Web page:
Kajita next asks if it is true that it takes half a year to make a single servant, and Nasu says that it does take half a year to complete one. The writer in charge takes 1-2 weeks to create the setting info, and the illustrator takes 1-2 months to handle the art. Once the illustrations are completed the action storyboards are created and sent to Delight Works, and creating the animation takes 4-5 months. Voice acting is recording in the meantime. This takes roughly half a year altogether. This can be problematic in cases where multiple new servants are to be implemented at the same time, and in the case of 2018’s summer event, where 7 new servants and 3 new servant costumes were implemented, work started in December 2017 where they finished creating the setting info and sent it to the illustrators. The art was done by January/February, and all of the remaining time up till August was spent on creating the battle animations.
When the FGO project first started, Nasu told the main writers Higashide Yuuichirou and Sakurai Hikaru that he would need them to decrease their work on other projects to 30% of what it was before, as FGO would require them to focus that much. All of the main writers, Nasu himself included, knew that they would not be able to work as they had before once FGO started. The main writers also handle voice acting direction and checks on how the servants they are in charge of are handled in gameplay.
Kajita notes how there are cases where characters originally designed by Takeuchi are handled by illustrators, and asks how this is decided. Nasu says that Takeuchi wanted to handle as many as he could himself, but could not. At first, Takeuchi took the position of handling characters where he felt fans would be angry if he did not handle the art himself, but ultimately ending up in the position of choosing illustrators that he felt fans would be satisfied with. Takeuchi wanted to handle the art for Rin, but they felt that Morii Shizuki would be able to do a good job.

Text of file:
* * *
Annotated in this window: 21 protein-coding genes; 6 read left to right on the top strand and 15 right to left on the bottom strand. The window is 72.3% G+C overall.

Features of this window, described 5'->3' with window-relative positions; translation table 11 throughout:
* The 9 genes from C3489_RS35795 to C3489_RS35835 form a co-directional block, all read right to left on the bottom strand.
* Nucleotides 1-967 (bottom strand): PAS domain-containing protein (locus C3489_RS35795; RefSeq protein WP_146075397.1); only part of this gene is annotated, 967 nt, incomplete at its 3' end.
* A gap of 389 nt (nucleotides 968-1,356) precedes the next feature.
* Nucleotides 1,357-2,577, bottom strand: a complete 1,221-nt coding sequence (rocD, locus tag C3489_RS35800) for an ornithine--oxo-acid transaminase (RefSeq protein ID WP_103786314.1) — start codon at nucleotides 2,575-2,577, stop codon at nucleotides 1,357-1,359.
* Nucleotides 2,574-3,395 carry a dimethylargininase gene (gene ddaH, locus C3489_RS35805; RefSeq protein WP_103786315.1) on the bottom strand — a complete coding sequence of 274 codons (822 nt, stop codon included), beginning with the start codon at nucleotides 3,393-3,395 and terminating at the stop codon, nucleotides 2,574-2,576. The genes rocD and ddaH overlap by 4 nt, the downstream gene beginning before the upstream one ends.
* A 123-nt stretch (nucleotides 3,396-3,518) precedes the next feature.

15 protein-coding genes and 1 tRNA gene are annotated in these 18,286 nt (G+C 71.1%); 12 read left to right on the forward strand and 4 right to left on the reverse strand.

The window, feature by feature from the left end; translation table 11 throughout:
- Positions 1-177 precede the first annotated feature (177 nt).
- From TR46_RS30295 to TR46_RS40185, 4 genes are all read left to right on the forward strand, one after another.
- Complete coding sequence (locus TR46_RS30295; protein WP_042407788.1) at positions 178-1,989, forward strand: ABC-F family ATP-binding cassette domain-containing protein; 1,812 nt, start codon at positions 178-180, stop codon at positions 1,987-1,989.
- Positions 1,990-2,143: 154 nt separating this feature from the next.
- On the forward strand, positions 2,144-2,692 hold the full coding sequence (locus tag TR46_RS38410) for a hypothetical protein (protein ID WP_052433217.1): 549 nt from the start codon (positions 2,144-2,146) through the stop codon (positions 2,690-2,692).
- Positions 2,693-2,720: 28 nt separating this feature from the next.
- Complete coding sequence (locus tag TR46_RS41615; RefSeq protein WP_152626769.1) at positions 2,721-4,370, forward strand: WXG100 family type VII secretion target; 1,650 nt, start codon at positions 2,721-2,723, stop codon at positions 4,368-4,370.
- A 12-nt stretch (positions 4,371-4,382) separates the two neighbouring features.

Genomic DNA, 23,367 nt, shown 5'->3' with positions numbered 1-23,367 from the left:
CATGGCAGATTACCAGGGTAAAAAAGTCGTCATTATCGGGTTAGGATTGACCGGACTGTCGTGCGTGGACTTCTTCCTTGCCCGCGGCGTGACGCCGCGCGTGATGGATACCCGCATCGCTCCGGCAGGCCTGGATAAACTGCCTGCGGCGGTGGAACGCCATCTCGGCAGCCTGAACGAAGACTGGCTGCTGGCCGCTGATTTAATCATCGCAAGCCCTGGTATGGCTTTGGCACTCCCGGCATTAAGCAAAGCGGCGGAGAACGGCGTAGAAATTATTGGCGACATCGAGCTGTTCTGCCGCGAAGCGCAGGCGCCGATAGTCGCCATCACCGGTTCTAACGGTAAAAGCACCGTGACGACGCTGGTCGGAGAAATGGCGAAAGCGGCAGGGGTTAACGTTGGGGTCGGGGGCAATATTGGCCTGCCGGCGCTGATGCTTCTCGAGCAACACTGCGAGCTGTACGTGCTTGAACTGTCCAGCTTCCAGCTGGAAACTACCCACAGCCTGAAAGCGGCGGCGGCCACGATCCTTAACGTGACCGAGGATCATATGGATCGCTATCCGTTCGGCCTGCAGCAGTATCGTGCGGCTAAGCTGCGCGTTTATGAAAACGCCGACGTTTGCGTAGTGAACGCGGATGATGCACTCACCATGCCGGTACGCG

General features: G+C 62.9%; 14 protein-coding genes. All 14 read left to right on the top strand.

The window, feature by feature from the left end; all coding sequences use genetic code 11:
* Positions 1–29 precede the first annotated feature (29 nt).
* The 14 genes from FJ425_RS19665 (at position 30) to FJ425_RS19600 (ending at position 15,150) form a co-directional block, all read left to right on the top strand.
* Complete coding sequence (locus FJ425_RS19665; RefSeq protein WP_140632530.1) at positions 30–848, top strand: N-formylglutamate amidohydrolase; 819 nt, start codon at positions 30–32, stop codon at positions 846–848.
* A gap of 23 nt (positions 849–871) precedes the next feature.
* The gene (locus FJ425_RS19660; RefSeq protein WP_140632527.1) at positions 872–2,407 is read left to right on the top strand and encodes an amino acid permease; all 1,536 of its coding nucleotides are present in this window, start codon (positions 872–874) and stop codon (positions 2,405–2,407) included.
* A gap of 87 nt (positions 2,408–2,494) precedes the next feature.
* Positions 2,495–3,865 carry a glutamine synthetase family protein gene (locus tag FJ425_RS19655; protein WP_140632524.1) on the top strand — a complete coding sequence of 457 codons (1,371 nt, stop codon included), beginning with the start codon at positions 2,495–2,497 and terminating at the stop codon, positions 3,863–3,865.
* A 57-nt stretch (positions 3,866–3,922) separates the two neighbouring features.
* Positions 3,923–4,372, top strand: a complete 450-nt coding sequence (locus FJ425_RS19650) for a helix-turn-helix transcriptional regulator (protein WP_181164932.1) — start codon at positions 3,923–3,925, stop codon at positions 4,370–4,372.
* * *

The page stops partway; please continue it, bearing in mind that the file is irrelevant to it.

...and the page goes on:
Nasu next goes on to elaborate on the flow of how a new servant is made. Nasu first creates a framework for the main story, and discusses with Takeuchi what sort of servants they would need and want to fit into it. They then make a list and discuss with the other writers. In part 1 they first came up with a list and had work on the servants distributed between Nasu, Higashide and Sakurai, but in part 2 they started to think of servants more relative to the story and leave decisions regarding servants mostly to the main story’s writers.
Part 2 of the interview is available here